Thursday, April 25, 2019

Fertility Decline in Dogs

If you've long been wondering why sperm counts are declining so much in men, here's a new datum for you:
A study led by researchers at The University of Nottingham has discovered that the fertility of dogs may have suffered a sharp decline over the past three decades.

The research, published in the academic journal Scientific Reports, found that sperm quality in a population of stud dogs studied over a 26-year period had fallen significantly.

The work has highlighted a potential link to environmental contaminants, after they were able to demonstrate that chemicals found in the sperm and testes of adult dogs -- and in some commercially available pet foods -- had a detrimental effect on sperm function at the concentrations detected.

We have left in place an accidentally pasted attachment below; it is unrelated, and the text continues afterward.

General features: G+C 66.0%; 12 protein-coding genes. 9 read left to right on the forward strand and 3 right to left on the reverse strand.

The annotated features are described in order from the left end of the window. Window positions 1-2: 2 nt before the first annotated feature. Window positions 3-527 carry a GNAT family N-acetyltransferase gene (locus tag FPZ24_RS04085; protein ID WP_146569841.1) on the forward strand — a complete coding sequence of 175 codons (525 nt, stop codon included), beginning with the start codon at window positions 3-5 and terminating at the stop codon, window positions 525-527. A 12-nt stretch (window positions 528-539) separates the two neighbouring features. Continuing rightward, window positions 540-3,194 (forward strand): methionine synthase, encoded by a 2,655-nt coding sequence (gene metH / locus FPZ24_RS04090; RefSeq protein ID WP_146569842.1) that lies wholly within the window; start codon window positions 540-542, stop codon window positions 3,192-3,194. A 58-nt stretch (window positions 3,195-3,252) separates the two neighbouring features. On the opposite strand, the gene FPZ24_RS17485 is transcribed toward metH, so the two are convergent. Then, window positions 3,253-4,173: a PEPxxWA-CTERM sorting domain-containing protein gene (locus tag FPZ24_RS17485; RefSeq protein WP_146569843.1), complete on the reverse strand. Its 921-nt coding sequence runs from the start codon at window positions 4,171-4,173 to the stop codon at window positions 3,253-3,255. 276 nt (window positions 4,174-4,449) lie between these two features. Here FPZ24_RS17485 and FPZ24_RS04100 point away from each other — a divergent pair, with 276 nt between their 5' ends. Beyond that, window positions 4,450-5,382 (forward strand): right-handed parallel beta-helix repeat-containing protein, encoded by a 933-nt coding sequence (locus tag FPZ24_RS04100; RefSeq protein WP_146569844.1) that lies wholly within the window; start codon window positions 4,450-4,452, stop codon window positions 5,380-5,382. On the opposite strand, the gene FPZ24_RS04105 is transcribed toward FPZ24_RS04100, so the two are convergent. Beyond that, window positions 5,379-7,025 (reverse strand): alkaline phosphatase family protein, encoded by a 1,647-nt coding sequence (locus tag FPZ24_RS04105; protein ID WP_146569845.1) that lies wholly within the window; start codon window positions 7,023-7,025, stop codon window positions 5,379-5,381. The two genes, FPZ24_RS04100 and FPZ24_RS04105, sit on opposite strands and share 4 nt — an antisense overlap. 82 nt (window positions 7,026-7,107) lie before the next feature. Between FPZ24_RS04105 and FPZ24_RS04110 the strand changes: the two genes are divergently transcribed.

If it's true that sperm counts in dogs have declined dramatically – this is, after all, the first study to find this – then that means the cause is probably something common to both dogs and humans, and that probably means an environmental contaminant.

On the other hand some people say the whole thing is overblown because sperm counts vary for so many reasons – time of day, season of the year, temperature of the scrotum, time since last ejaculation, even how excited the man is – that we just don't have any good baseline data to work from.

1 comment:

Susi said...

A study showed that the nutritional value of pollen has diminished also. This was done when the ‘Colony Collapse Syndrome’ was being studied, years ago. Beekeepers were looking for anything that might be causing the decline in Queen longevity. Queens used to live many years, documented in marked queens. Now they live fewer years and often go sterile sooner than they should, although their pheromones keep the hive from superseding them, as the hive should do. Poor pollen nutritional values were suspected.